Tax Writeoffs for Freelance Business OwnersJanuary 8th, 2009 by Michael Kwan
Now that 2008 has come and gone, many business owners have started to pull their papers together in preparation of income tax season. Naturally, this is also the case for freelance writers like myself, because I still have to complete an income tax return just like anyone else. This true regardless of which freelance writing business structure that you choose to use, though the specifics of how to prepare the income tax documents will vary accordingly.
The best practice, of course, is to stay as organized as possible throughout the year. This way, all your ducks are already in a row, so to speak, and you just have to run it through the software to see how much you are getting back in an income tax refund or how much you owe to the government. In working out these computations, it is important to consider the various things that you can “write off” as a freelancer. In general, freelance writers have fairly minimal business-related expenses and some may not be as obvious as others.
Before we go any further, I should note that I am far from any kind of income tax professional. While the advice described below may be useful, you should consult with a properly licensed accountant or other income tax professional for any specific questions or concerns.
Business Use of Home Expenses
Most freelancers work from home. A few may rent some office space somewhere, but working from home is more convenient and, unless you meet with a lot of clients in person, just more cost-effective. Calculating your business use of home expenses is a lot easier (and more easily justified) if you have a distinct area in your home that operates as a home office. Do you have a room that is used solely for work? How about a specific corner in the main living room?
With this in mind, you can “write off” some of the expenses related to keeping this home office running, like a portion of your rent (or mortgage), utility bills, property taxes, and that kind of thing. You cannot write off the entirety of your rent, because your entire home is not being used for business purposes. Instead, the calculation would be based on what portion is being used for business. If your home office is 100 square feet and your entire home is 1000 square feet, then you can justifiably write off 10% of the related expenses.
Communications and Supplies
Just like the business use of home expenses described above, you can take a similar approach when computing the freelance expenses related to communications and office supplies. Unless your Internet service is used solely for business and no one else in the household uses it for any other purpose, you probably shouldn’t write off the entirety of your Internet bill. You can justifiably write off an appropriate proportion.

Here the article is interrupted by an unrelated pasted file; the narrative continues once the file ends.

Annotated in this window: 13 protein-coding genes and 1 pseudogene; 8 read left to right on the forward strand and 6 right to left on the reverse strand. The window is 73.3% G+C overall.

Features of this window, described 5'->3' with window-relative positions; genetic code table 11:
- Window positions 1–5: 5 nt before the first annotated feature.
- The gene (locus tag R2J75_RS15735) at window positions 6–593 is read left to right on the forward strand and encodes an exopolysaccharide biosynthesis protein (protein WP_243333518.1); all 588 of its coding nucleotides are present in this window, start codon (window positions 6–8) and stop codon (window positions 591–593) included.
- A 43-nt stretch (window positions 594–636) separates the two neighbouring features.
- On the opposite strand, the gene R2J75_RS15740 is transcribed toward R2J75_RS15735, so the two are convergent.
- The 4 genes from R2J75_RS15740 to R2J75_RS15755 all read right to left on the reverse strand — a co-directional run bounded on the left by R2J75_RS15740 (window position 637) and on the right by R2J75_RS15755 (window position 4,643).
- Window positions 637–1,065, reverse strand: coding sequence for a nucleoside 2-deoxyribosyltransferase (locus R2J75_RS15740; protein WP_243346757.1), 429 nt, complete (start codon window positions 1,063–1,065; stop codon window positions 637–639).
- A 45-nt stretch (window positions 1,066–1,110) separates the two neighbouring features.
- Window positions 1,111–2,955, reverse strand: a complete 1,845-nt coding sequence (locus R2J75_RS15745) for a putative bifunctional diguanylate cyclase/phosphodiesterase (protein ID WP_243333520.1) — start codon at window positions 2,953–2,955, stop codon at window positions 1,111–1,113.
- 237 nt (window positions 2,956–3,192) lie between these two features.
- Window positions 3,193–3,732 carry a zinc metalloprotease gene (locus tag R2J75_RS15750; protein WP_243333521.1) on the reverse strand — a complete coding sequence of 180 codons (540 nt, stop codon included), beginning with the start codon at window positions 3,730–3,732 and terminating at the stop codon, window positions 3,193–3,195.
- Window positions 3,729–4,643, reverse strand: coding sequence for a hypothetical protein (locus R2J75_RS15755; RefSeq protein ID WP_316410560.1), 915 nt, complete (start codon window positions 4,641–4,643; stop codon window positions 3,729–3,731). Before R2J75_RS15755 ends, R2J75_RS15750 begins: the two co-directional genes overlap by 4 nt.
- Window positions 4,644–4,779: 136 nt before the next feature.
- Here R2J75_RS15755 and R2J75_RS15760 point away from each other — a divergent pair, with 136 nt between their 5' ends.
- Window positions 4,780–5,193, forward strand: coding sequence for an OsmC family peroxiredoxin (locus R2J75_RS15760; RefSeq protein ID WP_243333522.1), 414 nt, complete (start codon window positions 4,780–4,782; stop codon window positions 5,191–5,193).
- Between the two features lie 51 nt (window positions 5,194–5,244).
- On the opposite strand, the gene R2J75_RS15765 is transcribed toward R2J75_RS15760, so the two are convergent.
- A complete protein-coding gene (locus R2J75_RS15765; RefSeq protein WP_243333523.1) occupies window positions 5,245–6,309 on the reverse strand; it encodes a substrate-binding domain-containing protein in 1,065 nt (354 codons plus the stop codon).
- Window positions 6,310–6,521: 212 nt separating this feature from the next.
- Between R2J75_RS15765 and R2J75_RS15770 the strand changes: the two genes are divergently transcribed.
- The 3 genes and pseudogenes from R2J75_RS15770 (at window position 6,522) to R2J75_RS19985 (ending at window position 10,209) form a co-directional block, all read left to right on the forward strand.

The same thing can be said about a landline telephone, a VoIP line, or your cell phone. If you have a dedicated business line, that’s one thing. If you use your personal phone for business purposes, that’s a different thing altogether. Chances are that if you use a fax machine, though, that it will be almost entirely for business purposes.
Reasonable Expectation of Profit
What about buying equipment and paying for all sorts of other things? Would it be appropriate for me to write off the purchase of my Xbox 360, for example, seeing how I do video game reviews from time to time? Well, it’s up to you to justify the expense to the government should you ever get audited. This may be slightly different in the United States, but in Canada, business owners must demonstrate a reasonable expectation of profit. Will the Xbox be used mostly for business? Will it generate well over its purchase price?
Another example would be where someone like John Chow can write off his fine dining exploits, seeing how he generates well over $30,000 a month from his blog. By contrast, my Dine Out adventures do not come with the same reasonable expectation of profit, so I don’t necessarily write them off. I could use them as an expense, however, if I was “entertaining a client” or in some other related “marketing” situation. At that point, I could justifiably write off 50% of the total bill.
Ringing Up the Little Things
When working out the tax writeoffs and expenses for your freelance business, don’t forget about the little things. Did you pay for postage? How about that batch of pens and that pack of copy paper? These little expenses can quickly add up and, if you manage to keep track of them over the course of the year, they can provide for some healthy income tax relief.